TV Still Owns Watercooler, but Shares it with the Webby Jack Neff, June 11, 2010
Internet Matches TV’s Influence Over Conversation, According to New Research
Once, TV was the symbolic water-cooler that drove consumer conversations. It still is. But the tube is being upstaged by the web, which now nearly matches it in terms of influence on conversations, according to a new study from Yahoo! and Keller Fay Group.
Keller Fay has taken the air out of the online buzz balloon for years with survey research finding that most discussion about brands still happen face-to-face, and are influenced far more by traditional media than what happens online.
But that is changing. The internet is growing as the channel that influences or prompts those conversations, however they occur. The web influenced nearly 15% of consumer discussions about brands in January 2010, according to the survey, up from 12% from a year earlier and nearly matching the 16% of such conversations inspired by TV ads or shows.
TV’s impact constant
TV’s impact on word-of-mouth remained constant year over year, while the internet’s grew substantially. This coincides with the mainstreaming of social networks that facilitate online sharing and communication, like Facebook, which nearly doubled to 133 million unique U.S. visitors in January from 69 million the prior year, according to Compete.com.
The vast majority of consumer conversations about brands take place face-to-face, which accounts for 76% of consumer brand mentions vs. only 7% that happen online. The rest are mainly by phone. But the internet is growing as a channel that influences or prompts those conversations however, or wherever, they occur.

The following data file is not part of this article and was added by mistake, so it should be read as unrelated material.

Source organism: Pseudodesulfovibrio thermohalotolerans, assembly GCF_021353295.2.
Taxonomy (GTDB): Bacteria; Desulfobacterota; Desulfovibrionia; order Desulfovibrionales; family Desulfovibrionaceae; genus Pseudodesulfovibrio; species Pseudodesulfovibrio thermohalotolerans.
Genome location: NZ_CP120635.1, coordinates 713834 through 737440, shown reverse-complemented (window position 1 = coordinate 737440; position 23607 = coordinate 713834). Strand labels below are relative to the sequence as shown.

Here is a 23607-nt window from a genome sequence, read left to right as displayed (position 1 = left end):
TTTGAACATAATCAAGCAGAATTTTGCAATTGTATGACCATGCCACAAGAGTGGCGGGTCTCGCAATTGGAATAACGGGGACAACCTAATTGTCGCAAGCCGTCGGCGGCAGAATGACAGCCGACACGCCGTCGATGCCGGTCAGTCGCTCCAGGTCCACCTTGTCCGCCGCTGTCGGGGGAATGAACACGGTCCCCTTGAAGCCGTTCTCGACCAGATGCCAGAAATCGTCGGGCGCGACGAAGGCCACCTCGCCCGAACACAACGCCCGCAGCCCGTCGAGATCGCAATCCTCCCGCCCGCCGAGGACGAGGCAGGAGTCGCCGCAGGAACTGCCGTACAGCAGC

Oddly, the internet doesn’t appear to be replacing other media as an influence over conversations. In addition to TV, which remained stable, print drove a fairly constant 10% of brand-related conversations over the 18 months from July 2008 to January 2010, while the percentage driven by in-store or point-of-sale displays rose from around 8% in January 2009 to 9% in January 2010.
“Displacement of one medium by another has been less than people expect as the whole media pie keeps growing,” said Brad Fay, chief operating officer of Keller Fay.
Younger demos drive conversation
The study found people 13 to 29 drove most of the increase in internet-influenced brand conversations, with those 30 to 39 also playing a role. “More and more of the millennials, the first internet generation, are now in purchasing brackets,” said Radha Subramanyam, VP-corporate and media research at Yahoo. “They’re now coming into a phase of their lives where brands matter.”
She also believes the pervasiveness of mobile devices in making the internet a round-the-clock presence has played a role in driving more brand conversations. Mr. Fay said the increased role of the internet in brand discussions may also owe to people doing more research and being more cautious about their money due to the economy.
Social media, online reviews and non-company websites were the fastest-growing components of internet influence in the study, but the two leading drivers remained company websites followed by internet ads, with the influence of both rising slightly over the 18-month period. In all, 38% of consumers in the study said they had at some point talked about brands based on something they’d heard or seen on the internet. And they indicated 66% of brand word-of-mouth mentions are mostly positive.
The study found 8% of the population account for 19% of brand word-of-mouth, a group Yahoo calls “Conversation Catalysts.” The company notes than a disproportionate 10% of the Yahoo audience is made up of such people.